DeForest Kelley, who played the irascible but wise Dr. Leonard "Bones" McCoy in the "Star Trek" television series and movies, died Friday at the Motion Picture and Television Fund Hospital in Woodland Hills. He was 79.
Kelley entered the convalescent home three months ago and died after a lingering illness, said A.C. Lyles, a longtime producer at Paramount Studios, where the original series was shot. Kelley's wife of 55 years, Carolyn, who was recuperating from a broken leg in the home, was by his side when he died.
Kelley was a supporting actor on film, stage and television for 20 years before landing his distinctive role on what would become a cult science fiction series.
"Star Trek," which aired on NBC from 1966 to 1969, was director Gene Roddenberry's saga of the star ship Enterprise, a 23rd century spacecraft with a mission to study unexplored worlds and transport supplies to Earth colonies in space.
On the Enterprise's motley crew, Kelley was the resident surgeon, diagnostician and humanist, the perfect foil for the coldly logical Mr. Spock played by Leonard Nimoy and the macho Capt. James Kirk played by William Shatner.
"He was one of a kind, a great friend and a very important part of a collection of personalities," Nimoy said Friday. "He had the humanist point of view in the show. It fit him very well. He brought a decency and sensibility that made you want to have him around."
The son of a Baptist minister, Kelley was born in 1920 in Atlanta, where he sang in the church choir. He left Atlanta after high school to visit an uncle in Long Beach, and joined a theater group.
In the mid-1940s he was discovered by a Paramount talent scout who saw him in a Navy training film. The scout offered him a screen test and later a contract. He made his film debut as a man who may have committed murder while under hypnosis in a 1947 film noir called "Fear in the Night," which showcased Kelley's distinctive arched eyebrows and occasional wild-eyed expressions.
He appeared in several more films before moving to New York, where he worked in theater and in early television anthology dramas such as "Schlitz Playhouse of Stars."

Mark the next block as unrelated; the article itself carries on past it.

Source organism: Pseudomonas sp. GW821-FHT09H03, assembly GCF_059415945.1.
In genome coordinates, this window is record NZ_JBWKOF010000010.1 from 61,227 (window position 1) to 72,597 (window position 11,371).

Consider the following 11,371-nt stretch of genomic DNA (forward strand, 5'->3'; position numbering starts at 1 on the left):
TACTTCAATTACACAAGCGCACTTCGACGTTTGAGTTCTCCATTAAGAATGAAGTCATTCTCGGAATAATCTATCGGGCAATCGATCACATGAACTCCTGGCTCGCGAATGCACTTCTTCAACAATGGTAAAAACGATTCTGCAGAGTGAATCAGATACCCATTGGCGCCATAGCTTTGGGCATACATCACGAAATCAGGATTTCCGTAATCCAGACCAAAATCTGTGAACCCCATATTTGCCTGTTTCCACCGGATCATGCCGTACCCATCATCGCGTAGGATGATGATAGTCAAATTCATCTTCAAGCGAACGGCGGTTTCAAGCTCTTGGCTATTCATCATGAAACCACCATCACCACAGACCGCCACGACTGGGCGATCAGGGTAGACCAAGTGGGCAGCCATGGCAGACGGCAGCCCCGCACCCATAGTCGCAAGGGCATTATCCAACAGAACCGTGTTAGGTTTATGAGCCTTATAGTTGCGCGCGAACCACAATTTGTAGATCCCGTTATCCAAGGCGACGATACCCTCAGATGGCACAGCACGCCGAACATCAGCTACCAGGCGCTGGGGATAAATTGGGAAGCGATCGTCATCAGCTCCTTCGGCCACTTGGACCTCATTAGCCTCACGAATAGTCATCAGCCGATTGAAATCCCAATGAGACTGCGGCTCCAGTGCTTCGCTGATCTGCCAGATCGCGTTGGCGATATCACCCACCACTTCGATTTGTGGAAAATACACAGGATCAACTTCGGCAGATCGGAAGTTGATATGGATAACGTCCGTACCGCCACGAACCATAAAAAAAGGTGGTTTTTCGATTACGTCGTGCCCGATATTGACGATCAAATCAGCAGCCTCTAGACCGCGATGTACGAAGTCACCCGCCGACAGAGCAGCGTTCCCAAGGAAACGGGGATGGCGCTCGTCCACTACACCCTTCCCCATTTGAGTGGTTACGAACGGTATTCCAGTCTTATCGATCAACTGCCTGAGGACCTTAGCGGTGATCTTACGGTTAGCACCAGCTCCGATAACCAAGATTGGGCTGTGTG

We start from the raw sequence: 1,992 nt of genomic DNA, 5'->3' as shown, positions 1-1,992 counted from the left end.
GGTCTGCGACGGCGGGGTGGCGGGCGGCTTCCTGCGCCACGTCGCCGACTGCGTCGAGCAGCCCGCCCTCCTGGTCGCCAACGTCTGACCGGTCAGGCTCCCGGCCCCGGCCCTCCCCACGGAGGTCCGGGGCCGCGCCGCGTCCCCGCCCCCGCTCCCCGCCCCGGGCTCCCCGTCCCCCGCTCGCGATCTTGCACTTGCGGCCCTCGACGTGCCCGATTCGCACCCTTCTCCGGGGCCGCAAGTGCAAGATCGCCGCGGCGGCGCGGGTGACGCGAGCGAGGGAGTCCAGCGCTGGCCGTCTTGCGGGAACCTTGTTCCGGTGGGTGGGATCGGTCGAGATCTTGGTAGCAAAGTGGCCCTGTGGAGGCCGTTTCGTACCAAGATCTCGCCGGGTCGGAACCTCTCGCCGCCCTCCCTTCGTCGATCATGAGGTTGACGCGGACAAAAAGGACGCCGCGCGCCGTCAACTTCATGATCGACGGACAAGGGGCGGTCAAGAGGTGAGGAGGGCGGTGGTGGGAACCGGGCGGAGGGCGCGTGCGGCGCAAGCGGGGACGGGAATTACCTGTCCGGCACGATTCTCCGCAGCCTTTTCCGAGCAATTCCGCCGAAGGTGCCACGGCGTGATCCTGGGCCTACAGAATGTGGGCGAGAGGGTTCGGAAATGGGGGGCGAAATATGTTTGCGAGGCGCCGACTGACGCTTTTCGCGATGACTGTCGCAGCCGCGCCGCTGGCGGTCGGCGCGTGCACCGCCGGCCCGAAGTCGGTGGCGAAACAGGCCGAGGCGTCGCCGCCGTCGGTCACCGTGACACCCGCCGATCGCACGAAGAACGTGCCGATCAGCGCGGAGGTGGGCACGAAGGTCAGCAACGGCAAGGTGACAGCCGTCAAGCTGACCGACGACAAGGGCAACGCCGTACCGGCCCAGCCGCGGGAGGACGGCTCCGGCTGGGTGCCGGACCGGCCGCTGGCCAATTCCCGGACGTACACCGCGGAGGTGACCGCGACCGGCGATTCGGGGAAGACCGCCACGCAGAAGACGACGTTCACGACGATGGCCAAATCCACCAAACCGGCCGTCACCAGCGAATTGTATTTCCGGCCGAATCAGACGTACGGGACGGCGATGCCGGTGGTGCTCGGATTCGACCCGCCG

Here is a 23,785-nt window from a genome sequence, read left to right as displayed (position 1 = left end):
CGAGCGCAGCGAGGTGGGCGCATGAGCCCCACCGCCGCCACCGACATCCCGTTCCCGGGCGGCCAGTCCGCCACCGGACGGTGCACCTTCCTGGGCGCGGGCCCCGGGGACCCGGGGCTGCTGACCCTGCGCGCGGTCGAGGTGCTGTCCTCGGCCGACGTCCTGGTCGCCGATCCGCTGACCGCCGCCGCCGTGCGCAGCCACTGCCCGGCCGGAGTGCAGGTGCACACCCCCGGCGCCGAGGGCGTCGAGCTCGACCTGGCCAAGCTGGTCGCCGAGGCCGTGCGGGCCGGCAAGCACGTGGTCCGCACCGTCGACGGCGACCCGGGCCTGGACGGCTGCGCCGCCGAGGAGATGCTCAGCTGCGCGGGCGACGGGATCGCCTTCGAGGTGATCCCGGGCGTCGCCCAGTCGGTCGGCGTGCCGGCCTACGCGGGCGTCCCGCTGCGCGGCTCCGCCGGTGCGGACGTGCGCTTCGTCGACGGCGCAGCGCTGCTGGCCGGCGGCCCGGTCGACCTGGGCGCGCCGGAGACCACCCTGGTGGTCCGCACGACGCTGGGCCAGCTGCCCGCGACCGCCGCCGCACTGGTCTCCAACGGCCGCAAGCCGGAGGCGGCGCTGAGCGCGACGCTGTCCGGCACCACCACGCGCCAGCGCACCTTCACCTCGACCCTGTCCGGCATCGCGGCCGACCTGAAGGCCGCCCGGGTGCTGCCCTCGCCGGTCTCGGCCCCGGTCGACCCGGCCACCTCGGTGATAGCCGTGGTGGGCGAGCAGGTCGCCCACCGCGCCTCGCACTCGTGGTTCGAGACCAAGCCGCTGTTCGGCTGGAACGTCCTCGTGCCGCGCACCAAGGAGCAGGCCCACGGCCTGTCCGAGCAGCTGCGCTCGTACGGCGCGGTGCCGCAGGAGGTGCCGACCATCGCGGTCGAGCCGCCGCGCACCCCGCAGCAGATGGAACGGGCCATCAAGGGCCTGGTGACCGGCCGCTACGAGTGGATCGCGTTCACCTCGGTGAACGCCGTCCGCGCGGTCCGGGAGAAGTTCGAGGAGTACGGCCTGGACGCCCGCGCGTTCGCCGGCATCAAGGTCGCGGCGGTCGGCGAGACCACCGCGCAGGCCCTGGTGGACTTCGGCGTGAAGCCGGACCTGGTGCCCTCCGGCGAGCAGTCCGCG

He returned to Hollywood in 1955 to resume his film work, appearing in director Sam Fuller's "House of Bamboo" and "Tension at Table Rock." He had a slight Southern drawl and a weathered face that he parlayed into roles as ranchers, town folk and minor villains in westerns such as "Gunfight at the O.K. Corral" in 1956.
In 1960 he landed more television roles, including the lead in a pilot written and produced by Roddenberry. Although Roddenberry later cast another actor, Edmond O'Brien, in the series "Sam Benedict," he did not forget about Kelley.
Kelley was not a fan of science fiction. But when Roddenberry invited him to a screening of the original pilot for "Star Trek," which starred Jeffrey Hunter, he did not turn him down.
After the screening, Roddenberry said: "Well, cowboy, what did you think?" Kelley replied: "Gene, that will be the biggest hit or the biggest miss ever."
Over lunch in the studio commissary, Roddenberry offered him a choice of two roles, one of which he described as "this green-painted alien."
Kelley chose the other role. "I'm glad it turned out that way," he told the Chicago Tribune some years ago, "because I wouldn't have been anywhere near Leonard [Nimoy]. He's been marvelous."
Although his character often clashed with Nimoy's character, the two were united in loyalty to Shatner's Kirk. He was often beamed down to hostile spots in the galaxy along with the other members of the show's trinity, but was most at home in the high-tech dispensary aboard the Enterprise.
McCoy's sarcasm endeared him to fans. "Did you see the love light in Spock's eyes? The right computer finally came along," McCoy said in an episode called "The Ultimate Computer," in which the Enterprise tests a computer designed to run the ship without a crew. Kelley stalwarts loved his trademark lines: "I'm just a country doctor," uttered when he was faced with some ghastly outer-space malady, and, "He's dead, Jim."
Few could have predicted the extraordinary longevity of the "Star Trek" craze. The original series, premiering on Sept. 8, 1966, was a ratings failure. It routinely lost in its time period. At its peak in 1966-67, it still ranked 52nd among all series. NBC canceled the show in 1969.
But a legion of "Star Trek" fanatics lobbied fiercely to return the program to network television. It achieved cult status in the 1970s and succeeded in reruns. Annual "Star Trek" conventions were held in the United States and abroad. An animated version ran on NBC from 1973 to 1975, with original cast members, including Kelley, supplying the voices.
Kelley developed his own loyal following over the years, welcomed by "Trekkies" at confabs around the world.
In 1989, the year Paramount released "Star Trek V: The Final Frontier," he received a star on the Hollywood Walk of Fame.
He reprised the role of McCoy in all seven "Star Trek" movies made with Shatner and Nimoy, beginning with "Star Trek: The Motion Picture" in 1979 and ending with "Star Trek: Generations" in 1994.
(A new generation of Enterprise officers was featured in the 1996 release "Star Trek: First Contact," which starred Patrick Stewart and Jonathan Frakes.)
Most of the movies were roundly panned, and the endless sequels became targets for late-night television show jokes. The last in the series fared best at the box office, grossing $70 million.
After a while, Kelley came to dread the critics' words.
"The one thing I always dread about critics' reviews of the 'Star Trek' movies is they first review us," Kelley said in 1991, when "Star Trek VI: The Undiscovered Country" was released. "We've heard it a hundred times, that Bill's getting fat and I'm looking like death." At the time, Kelley was 71, Shatner and Nimoy both 60.